Like any quality content, video content ultimately needs to deliver value to your audience to be considered great.
Depending on the audience’s intention, question, or goal when landing on your video, that could mean entertainment or education, but regardless of the content, you can’t accomplish your goal if your video is not structured for search, understanding, and engagement.
With that in mind, in this chapter, we’ll share strategic and structural elements that can help your videos get found, watched, and overall be more effective.
Retention and engagement are how you ensure viewers receive your whole message. They are also major triggers for platforms like YouTube and Instagram to favor your videos in search results and recommendations, and simply put, to get your video found.
A lot of this comes back to how your video is structured and edited. Thankfully, IMPACT’s Zach Basner has summarized the six most important elements that your videos must have to be most effective in keeping viewers watching. He calls them The Video 6.
The Video 6 is made up of six key elements that create a familiar and easy-to-follow video structure that will keep your viewers engaged (so long as the content is valuable of course).
This structure helps break up your video in digestible chunks to add in message delivery and understanding while also keeping your brand front and center for awareness.
Another crucial part of building awareness is getting your videos found in search engines.
Note: Though not listed in The Video 6, always include captions in your videos. Not only have studies shown that most people are viewing videos on mute (especially on social media), but captions also make your messages accessible to audience members with auditory impairments.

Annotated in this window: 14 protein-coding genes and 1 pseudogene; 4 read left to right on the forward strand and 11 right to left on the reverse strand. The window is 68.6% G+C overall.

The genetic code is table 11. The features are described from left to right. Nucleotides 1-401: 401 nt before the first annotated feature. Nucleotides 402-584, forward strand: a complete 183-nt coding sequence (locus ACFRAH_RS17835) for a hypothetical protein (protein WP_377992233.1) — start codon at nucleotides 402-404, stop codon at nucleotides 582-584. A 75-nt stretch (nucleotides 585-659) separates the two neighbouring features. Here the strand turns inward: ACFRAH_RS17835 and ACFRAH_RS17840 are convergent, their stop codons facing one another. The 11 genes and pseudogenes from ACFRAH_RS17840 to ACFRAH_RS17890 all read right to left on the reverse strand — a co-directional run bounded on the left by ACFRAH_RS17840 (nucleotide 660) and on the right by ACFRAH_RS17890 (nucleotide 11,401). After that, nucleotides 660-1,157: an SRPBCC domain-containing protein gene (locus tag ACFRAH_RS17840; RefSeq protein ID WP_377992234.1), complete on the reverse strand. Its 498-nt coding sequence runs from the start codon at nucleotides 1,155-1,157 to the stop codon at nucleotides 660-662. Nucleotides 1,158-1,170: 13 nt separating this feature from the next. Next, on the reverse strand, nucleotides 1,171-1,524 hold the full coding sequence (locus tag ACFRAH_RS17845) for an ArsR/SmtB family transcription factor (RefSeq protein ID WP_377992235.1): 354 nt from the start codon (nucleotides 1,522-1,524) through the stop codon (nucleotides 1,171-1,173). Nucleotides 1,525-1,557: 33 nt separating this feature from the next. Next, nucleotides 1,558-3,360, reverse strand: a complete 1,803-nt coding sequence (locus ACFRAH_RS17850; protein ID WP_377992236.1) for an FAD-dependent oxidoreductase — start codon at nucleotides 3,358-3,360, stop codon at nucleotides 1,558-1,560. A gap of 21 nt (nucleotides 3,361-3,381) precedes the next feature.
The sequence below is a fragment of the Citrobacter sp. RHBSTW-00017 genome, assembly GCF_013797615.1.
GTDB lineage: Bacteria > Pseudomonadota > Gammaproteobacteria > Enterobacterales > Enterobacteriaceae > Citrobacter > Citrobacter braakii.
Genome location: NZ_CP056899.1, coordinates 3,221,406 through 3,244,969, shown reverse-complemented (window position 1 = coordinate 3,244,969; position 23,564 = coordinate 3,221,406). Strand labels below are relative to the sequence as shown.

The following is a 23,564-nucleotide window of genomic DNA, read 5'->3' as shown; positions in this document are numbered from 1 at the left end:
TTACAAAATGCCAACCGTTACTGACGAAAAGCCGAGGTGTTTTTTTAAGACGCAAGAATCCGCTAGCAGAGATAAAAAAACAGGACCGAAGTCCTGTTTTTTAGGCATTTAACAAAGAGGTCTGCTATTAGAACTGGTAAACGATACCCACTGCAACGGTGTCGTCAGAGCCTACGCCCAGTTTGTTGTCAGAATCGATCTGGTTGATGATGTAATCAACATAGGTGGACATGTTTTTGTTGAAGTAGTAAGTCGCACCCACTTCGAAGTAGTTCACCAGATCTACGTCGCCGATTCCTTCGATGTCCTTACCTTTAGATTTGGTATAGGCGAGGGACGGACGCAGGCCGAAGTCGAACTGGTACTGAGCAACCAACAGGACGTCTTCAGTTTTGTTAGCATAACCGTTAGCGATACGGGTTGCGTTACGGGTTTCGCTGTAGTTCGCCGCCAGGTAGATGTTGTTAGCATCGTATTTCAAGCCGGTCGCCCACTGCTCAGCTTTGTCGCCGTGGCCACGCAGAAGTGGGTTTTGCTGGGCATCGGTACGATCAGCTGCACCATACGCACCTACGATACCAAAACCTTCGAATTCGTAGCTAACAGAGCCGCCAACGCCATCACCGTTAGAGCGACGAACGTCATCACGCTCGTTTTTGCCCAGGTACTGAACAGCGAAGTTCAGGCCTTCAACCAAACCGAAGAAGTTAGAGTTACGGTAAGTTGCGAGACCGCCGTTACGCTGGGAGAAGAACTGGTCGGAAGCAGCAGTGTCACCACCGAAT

Like a blog article or website page, optimizing your videos for specific keywords is the best way to ensure they show up for relevant queries in search engines.
Owned by Google, the most search-friendly video platform is understandably YouTube, so for this section we will focus on that.
In the past, a common misconception of YouTube SEO was that the exact-match keywords in your tags were the best way to rank for those keywords, aside from your title.
That is until YouTube stated:
“Tags can be useful if the content of your video is commonly misspelled. Otherwise, tags play a minimal role in your video's discovery.”
Turns out that in addition to your tags, the title and the description are actually where you need to include those exact-match keywords and other contextual information for the algorithm to read.
Optimizing Your Video Title
There’s a fine balance between creating a title that is not only captivating, but optimized for search.
As you’re deciding what the title of your video should be, think about how users will search for this online.
By thinking about creating a title using this strategy, you’re thinking like your potential viewer, which is who you want to attract using this title. The algorithm YouTube uses recognizes early on in the phrasing if a keyword is used in the title of a video.
For example, if you’re creating a video for the keyword “hair growth” and you title it “8 Essential Tips for Hair Growth,” think instead about titling the video “Hair Growth: 8 Essential Tips.”